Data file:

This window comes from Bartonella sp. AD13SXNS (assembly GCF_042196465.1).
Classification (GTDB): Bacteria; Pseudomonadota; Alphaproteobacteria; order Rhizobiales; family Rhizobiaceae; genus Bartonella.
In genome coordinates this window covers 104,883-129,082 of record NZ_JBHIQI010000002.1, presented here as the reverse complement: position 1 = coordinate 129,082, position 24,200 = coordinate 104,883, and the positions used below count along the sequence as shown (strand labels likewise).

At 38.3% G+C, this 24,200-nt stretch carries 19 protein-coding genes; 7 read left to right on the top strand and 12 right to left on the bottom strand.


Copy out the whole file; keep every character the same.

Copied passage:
This window comes from Bartonella sp. AD13SXNS (assembly GCF_042196465.1).
Classification (GTDB): Bacteria; Pseudomonadota; Alphaproteobacteria; order Rhizobiales; family Rhizobiaceae; genus Bartonella.
In genome coordinates this window covers 104,883-129,082 of record NZ_JBHIQI010000002.1, presented here as the reverse complement: position 1 = coordinate 129,082, position 24,200 = coordinate 104,883, and the positions used below count along the sequence as shown (strand labels likewise).

At 38.3% G+C, this 24,200-nt stretch carries 19 protein-coding genes; 7 read left to right on the top strand and 12 right to left on the bottom strand.